When you die you, go to heaven.
That is the story we tell about those who die. (I mean story not in a bad sense but in the sense that academics use when they employ the fancier word "narrative". )
The sentiment is true, of course, as far as it goes. But it doesn't go very far and that is the problem. Here is what I have against the sentence "When you die you go to heaven."
In its bare form it is not Christian. With no other sentences to surround it or supplement it, it is non Biblical. It is not part of the Biblical witness that "all" who die go to heaven. The sentence becomes a common sub Christian fairy tale we tell our children and ourselves to make us feel good.
Even assuming a Christian context for the words they tend to replace or compress all other Biblical data about death and the afterlife. The Biblical witness to the death of the saints is a rich and deep mine full of treasures and Gospel comfort that ought to be mined for the benefit of the faithful. The burial of the body, the return of Christ, the judgment, the astounding, sumptuously physical, concrete images of temple and Jerusalem and new heaven and earth are all shunted aside for this thin tale.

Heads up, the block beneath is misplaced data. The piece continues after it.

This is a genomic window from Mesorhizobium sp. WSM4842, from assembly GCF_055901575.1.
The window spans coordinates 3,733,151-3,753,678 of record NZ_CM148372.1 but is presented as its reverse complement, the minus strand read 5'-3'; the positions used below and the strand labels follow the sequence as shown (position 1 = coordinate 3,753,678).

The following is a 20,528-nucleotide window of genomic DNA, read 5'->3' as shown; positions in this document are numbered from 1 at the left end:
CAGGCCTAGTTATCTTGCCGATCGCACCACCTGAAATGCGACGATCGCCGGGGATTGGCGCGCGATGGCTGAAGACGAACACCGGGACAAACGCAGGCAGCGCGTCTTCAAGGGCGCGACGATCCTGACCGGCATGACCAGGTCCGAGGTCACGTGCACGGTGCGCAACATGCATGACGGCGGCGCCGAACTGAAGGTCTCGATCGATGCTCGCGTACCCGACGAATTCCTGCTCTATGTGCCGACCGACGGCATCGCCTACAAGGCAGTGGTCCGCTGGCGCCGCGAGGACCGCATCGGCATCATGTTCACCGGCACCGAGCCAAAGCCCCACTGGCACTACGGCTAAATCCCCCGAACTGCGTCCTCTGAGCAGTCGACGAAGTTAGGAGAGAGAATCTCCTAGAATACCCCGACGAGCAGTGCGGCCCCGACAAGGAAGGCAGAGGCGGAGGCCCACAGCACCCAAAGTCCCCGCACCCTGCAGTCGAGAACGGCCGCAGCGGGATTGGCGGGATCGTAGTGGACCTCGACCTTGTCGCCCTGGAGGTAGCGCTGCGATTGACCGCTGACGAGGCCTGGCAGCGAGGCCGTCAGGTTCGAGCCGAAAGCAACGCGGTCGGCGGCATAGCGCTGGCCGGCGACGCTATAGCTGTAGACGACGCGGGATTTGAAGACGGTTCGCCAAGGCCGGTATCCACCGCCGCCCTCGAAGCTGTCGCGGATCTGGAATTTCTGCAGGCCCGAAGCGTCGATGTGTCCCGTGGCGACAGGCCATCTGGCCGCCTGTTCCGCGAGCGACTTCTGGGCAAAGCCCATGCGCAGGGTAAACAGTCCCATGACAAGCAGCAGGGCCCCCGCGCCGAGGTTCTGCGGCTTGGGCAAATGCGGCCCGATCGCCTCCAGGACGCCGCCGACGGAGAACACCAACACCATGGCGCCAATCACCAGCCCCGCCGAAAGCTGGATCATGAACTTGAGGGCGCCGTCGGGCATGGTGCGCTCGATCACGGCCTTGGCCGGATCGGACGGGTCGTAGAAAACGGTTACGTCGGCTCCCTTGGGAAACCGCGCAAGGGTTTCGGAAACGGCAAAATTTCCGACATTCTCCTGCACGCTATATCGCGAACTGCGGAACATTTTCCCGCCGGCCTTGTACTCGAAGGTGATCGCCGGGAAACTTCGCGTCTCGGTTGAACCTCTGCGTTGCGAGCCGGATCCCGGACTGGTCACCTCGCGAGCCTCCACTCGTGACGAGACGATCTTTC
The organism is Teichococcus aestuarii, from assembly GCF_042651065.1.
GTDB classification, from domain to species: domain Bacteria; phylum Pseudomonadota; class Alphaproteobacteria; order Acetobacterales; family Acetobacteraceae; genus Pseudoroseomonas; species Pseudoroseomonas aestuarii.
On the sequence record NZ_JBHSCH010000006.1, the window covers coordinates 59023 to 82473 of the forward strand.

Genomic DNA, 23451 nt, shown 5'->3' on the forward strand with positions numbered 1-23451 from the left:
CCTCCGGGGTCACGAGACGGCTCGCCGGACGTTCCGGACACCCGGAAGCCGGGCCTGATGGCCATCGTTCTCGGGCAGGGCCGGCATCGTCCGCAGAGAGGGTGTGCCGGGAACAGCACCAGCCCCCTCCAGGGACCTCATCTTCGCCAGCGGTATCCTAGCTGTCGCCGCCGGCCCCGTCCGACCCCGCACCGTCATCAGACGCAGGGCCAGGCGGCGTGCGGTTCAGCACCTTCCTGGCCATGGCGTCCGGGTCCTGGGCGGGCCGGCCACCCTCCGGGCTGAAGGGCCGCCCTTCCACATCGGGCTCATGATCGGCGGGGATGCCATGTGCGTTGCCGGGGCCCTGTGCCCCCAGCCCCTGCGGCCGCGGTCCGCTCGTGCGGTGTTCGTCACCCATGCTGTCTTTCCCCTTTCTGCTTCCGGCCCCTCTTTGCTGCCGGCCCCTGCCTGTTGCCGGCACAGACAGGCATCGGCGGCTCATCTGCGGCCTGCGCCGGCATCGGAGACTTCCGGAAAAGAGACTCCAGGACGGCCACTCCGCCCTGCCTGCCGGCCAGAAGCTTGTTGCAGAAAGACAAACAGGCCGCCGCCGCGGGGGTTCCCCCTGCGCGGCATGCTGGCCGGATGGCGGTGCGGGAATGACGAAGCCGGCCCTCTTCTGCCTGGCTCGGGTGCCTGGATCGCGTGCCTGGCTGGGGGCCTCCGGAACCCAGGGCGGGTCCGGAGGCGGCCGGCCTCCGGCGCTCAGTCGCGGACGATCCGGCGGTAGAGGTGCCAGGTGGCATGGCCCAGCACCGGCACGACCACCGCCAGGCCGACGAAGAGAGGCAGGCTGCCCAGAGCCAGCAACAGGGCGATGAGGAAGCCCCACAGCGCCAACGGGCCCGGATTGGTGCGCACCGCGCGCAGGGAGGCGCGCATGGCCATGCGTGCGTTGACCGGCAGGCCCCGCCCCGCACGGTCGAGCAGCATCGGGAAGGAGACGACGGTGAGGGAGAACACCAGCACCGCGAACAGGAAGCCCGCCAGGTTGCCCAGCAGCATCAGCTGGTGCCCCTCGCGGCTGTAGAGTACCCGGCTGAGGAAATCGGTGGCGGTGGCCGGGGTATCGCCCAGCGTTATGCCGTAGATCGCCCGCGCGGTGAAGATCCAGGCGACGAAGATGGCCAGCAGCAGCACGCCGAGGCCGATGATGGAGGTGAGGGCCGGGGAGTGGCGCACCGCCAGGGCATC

The generic story of Christian death is that the person dies and then "he/she" goes to heaven. The "he/she" is, presumably, the soul. That is it. There seems to be nothing left to say. We are in heaven. What more can there be? But this is just not how the Bible talks. Yes, believers who die are "with Christ", they rest or sleep in God's care, they are as the thief, in paradise. But the emphasis and the far greater weight is on the body and the resurrection at the return of Christ. What the fairy tale leaves out is what the New Testament is about and what the Creeds confess to be paramount and to be related in one string : the forgiveness of sins, the resurrection of the body and the life everlasting. The generic "go to heaven" story leaves no room for coming of Jesus and no bodily resurrection, no Old Testament temple, no Jerusalem, no saints, no throne, no lamb and lion lying together. We substitute egoistic images of the faithful dong whatever they enjoyed in this earthly life (Grandma is sitting by the fire knitting up there with Jesus) and are done with it. There is no waiting, no rising from sleep.
The sentence is partakes of the great gnostic direction religious thought always seems to take when cut loose from its biblical moorings. We want to be spiritual, free from bodily restraints, physical sufferings, decomposing bodies. But these things are the very stuff of God, the stuff of the Incarnation of the Word and the object of his saving work on the Cross and in the tomb.